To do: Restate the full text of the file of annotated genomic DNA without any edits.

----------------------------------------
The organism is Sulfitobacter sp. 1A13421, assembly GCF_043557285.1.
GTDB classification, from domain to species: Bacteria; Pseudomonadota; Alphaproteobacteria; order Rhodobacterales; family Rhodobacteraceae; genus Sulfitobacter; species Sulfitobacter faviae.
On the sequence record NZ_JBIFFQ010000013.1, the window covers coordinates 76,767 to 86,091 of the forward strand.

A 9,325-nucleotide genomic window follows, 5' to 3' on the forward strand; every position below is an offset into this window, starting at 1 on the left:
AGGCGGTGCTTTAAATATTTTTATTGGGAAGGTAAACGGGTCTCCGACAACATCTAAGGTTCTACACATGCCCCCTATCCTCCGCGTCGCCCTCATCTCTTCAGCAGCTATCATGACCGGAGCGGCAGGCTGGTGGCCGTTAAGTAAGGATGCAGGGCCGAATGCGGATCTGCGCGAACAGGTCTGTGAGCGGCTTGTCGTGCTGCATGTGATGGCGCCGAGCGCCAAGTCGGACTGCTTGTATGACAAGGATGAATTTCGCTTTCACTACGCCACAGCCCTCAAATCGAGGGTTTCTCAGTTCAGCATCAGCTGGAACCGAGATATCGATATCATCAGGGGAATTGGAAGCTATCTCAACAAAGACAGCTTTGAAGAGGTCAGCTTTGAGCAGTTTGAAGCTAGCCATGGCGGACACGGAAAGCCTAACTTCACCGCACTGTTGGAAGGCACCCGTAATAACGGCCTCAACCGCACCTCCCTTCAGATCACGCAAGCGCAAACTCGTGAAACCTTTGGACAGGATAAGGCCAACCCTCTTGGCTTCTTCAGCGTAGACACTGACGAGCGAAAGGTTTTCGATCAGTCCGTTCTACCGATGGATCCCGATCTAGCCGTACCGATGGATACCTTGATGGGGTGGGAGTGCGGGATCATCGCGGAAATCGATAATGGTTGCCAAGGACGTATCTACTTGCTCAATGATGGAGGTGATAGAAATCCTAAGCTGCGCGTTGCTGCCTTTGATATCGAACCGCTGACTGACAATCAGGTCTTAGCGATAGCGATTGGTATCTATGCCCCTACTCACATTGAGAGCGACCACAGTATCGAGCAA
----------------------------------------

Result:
The organism is Sulfitobacter sp. 1A13421, assembly GCF_043557285.1.
GTDB classification, from domain to species: Bacteria; Pseudomonadota; Alphaproteobacteria; order Rhodobacterales; family Rhodobacteraceae; genus Sulfitobacter; species Sulfitobacter faviae.
On the sequence record NZ_JBIFFQ010000013.1, the window covers coordinates 76,767 to 86,091 of the forward strand.

A 9,325-nucleotide genomic window follows, 5' to 3' on the forward strand; every position below is an offset into this window, starting at 1 on the left:
AGGCGGTGCTTTAAATATTTTTATTGGGAAGGTAAACGGGTCTCCGACAACATCTAAGGTTCTACACATGCCCCCTATCCTCCGCGTCGCCCTCATCTCTTCAGCAGCTATCATGACCGGAGCGGCAGGCTGGTGGCCGTTAAGTAAGGATGCAGGGCCGAATGCGGATCTGCGCGAACAGGTCTGTGAGCGGCTTGTCGTGCTGCATGTGATGGCGCCGAGCGCCAAGTCGGACTGCTTGTATGACAAGGATGAATTTCGCTTTCACTACGCCACAGCCCTCAAATCGAGGGTTTCTCAGTTCAGCATCAGCTGGAACCGAGATATCGATATCATCAGGGGAATTGGAAGCTATCTCAACAAAGACAGCTTTGAAGAGGTCAGCTTTGAGCAGTTTGAAGCTAGCCATGGCGGACACGGAAAGCCTAACTTCACCGCACTGTTGGAAGGCACCCGTAATAACGGCCTCAACCGCACCTCCCTTCAGATCACGCAAGCGCAAACTCGTGAAACCTTTGGACAGGATAAGGCCAACCCTCTTGGCTTCTTCAGCGTAGACACTGACGAGCGAAAGGTTTTCGATCAGTCCGTTCTACCGATGGATCCCGATCTAGCCGTACCGATGGATACCTTGATGGGGTGGGAGTGCGGGATCATCGCGGAAATCGATAATGGTTGCCAAGGACGTATCTACTTGCTCAATGATGGAGGTGATAGAAATCCTAAGCTGCGCGTTGCTGCCTTTGATATCGAACCGCTGACTGACAATCAGGTCTTAGCGATAGCGATTGGTATCTATGCCCCTACTCACATTGAGAGCGACCACAGTATCGAGCAA